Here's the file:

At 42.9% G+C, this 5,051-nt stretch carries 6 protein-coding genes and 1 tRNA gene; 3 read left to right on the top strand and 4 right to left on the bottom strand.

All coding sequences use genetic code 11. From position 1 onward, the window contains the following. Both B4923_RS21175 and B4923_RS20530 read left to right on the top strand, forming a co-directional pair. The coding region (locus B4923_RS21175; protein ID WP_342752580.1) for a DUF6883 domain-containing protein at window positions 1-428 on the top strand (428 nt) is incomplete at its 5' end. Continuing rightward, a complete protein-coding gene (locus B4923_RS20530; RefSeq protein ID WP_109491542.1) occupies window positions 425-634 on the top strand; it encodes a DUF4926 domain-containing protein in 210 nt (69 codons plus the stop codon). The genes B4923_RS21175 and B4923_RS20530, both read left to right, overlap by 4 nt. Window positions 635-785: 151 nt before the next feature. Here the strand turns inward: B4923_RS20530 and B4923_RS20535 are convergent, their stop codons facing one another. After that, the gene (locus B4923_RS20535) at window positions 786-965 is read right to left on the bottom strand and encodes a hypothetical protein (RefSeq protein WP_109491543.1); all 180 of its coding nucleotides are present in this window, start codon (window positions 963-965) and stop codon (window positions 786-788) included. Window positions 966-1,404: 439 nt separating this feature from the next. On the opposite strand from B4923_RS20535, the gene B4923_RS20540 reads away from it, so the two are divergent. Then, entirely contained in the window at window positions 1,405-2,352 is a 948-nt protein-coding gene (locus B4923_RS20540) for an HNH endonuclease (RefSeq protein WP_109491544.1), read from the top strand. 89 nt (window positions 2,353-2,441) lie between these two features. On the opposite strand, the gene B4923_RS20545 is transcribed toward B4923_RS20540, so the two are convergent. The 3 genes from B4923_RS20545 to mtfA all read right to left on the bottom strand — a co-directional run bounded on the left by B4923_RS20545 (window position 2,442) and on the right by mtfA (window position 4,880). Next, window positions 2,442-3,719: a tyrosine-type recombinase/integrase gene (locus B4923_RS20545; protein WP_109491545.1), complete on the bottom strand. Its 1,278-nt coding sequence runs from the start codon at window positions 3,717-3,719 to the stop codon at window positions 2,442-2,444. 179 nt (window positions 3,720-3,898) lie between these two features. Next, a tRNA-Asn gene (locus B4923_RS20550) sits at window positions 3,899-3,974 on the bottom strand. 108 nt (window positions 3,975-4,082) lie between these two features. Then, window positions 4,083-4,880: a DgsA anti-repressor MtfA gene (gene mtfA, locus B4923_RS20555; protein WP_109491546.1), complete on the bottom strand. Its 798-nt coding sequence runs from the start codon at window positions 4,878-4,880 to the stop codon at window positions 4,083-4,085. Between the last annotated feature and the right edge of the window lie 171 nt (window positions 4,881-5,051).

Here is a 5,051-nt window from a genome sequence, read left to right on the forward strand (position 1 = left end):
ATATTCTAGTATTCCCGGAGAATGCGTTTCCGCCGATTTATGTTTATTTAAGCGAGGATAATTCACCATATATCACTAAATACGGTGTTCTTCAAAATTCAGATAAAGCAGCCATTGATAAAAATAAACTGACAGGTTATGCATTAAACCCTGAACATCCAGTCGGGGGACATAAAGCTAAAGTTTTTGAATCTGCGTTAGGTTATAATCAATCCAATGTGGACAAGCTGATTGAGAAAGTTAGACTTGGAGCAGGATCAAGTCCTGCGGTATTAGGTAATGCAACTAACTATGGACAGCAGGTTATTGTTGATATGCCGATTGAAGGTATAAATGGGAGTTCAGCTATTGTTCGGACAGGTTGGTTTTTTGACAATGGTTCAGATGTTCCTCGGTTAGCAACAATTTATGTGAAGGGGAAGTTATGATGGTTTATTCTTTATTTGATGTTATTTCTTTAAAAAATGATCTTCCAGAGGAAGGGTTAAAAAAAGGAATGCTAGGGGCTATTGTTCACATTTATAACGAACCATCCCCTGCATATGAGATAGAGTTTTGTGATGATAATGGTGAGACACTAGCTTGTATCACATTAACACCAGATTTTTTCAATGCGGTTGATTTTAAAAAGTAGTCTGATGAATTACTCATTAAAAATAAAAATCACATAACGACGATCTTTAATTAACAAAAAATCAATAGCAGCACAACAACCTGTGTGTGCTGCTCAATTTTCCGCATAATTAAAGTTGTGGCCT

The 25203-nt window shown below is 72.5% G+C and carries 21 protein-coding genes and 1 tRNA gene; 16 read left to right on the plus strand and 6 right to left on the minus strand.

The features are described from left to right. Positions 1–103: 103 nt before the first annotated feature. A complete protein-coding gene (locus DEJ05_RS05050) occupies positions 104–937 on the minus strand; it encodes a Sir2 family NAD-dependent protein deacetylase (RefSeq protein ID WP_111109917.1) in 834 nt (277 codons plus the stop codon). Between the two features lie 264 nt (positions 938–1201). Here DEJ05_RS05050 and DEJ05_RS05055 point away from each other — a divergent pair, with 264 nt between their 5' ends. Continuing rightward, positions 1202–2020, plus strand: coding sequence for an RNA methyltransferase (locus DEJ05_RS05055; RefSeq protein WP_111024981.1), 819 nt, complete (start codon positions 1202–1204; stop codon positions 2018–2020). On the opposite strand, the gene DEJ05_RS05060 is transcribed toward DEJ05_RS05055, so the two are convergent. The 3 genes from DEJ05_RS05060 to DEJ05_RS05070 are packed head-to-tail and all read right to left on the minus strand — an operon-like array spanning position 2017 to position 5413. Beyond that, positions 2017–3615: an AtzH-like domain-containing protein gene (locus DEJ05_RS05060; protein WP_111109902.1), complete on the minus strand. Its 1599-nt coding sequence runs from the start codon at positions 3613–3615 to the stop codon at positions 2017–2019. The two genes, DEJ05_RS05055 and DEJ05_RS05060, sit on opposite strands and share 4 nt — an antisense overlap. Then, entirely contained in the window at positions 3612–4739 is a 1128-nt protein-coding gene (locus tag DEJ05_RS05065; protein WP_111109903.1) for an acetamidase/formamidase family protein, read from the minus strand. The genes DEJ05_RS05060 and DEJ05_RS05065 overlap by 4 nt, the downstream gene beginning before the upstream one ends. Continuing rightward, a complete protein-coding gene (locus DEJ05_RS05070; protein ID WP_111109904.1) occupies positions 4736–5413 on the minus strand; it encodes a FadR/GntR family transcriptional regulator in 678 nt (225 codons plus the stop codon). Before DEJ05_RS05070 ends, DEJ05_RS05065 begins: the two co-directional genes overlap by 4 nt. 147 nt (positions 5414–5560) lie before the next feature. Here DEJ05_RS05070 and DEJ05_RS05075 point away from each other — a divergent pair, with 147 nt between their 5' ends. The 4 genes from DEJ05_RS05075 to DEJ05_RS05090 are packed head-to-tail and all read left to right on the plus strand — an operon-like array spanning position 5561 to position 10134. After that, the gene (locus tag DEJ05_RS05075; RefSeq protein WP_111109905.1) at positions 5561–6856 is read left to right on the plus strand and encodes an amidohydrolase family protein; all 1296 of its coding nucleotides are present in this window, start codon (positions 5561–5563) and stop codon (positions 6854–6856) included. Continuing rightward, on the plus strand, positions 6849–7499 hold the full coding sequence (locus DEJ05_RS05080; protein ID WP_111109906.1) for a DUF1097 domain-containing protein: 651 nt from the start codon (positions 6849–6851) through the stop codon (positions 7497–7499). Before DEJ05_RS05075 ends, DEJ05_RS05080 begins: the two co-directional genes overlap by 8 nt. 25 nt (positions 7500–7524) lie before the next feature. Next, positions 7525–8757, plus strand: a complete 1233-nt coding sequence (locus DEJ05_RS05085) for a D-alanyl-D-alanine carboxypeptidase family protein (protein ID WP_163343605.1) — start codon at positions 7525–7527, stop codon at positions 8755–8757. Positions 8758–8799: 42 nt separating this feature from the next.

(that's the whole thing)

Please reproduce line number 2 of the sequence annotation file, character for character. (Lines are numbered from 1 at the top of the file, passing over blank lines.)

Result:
All coding sequences use genetic code 11. From position 1 onward, the window contains the following. Both B4923_RS21175 and B4923_RS20530 read left to right on the top strand, forming a co-directional pair. The coding region (locus B4923_RS21175; protein ID WP_342752580.1) for a DUF6883 domain-containing protein at window positions 1-428 on the top strand (428 nt) is incomplete at its 5' end. Continuing rightward, a complete protein-coding gene (locus B4923_RS20530; RefSeq protein ID WP_109491542.1) occupies window positions 425-634 on the top strand; it encodes a DUF4926 domain-containing protein in 210 nt (69 codons plus the stop codon). The genes B4923_RS21175 and B4923_RS20530, both read left to right, overlap by 4 nt. Window positions 635-785: 151 nt before the next feature. Here the strand turns inward: B4923_RS20530 and B4923_RS20535 are convergent, their stop codons facing one another. After that, the gene (locus B4923_RS20535) at window positions 786-965 is read right to left on the bottom strand and encodes a hypothetical protein (RefSeq protein WP_109491543.1); all 180 of its coding nucleotides are present in this window, start codon (window positions 963-965) and stop codon (window positions 786-788) included. Window positions 966-1,404: 439 nt separating this feature from the next. On the opposite strand from B4923_RS20535, the gene B4923_RS20540 reads away from it, so the two are divergent. Then, entirely contained in the window at window positions 1,405-2,352 is a 948-nt protein-coding gene (locus B4923_RS20540) for an HNH endonuclease (RefSeq protein WP_109491544.1), read from the top strand. 89 nt (window positions 2,353-2,441) lie between these two features. On the opposite strand, the gene B4923_RS20545 is transcribed toward B4923_RS20540, so the two are convergent. The 3 genes from B4923_RS20545 to mtfA all read right to left on the bottom strand — a co-directional run bounded on the left by B4923_RS20545 (window position 2,442) and on the right by mtfA (window position 4,880). Next, window positions 2,442-3,719: a tyrosine-type recombinase/integrase gene (locus B4923_RS20545; protein WP_109491545.1), complete on the bottom strand. Its 1,278-nt coding sequence runs from the start codon at window positions 3,717-3,719 to the stop codon at window positions 2,442-2,444. 179 nt (window positions 3,720-3,898) lie between these two features. Next, a tRNA-Asn gene (locus B4923_RS20550) sits at window positions 3,899-3,974 on the bottom strand. 108 nt (window positions 3,975-4,082) lie between these two features. Then, window positions 4,083-4,880: a DgsA anti-repressor MtfA gene (gene mtfA, locus B4923_RS20555; protein WP_109491546.1), complete on the bottom strand. Its 798-nt coding sequence runs from the start codon at window positions 4,878-4,880 to the stop codon at window positions 4,083-4,085. Between the last annotated feature and the right edge of the window lie 171 nt (window positions 4,881-5,051).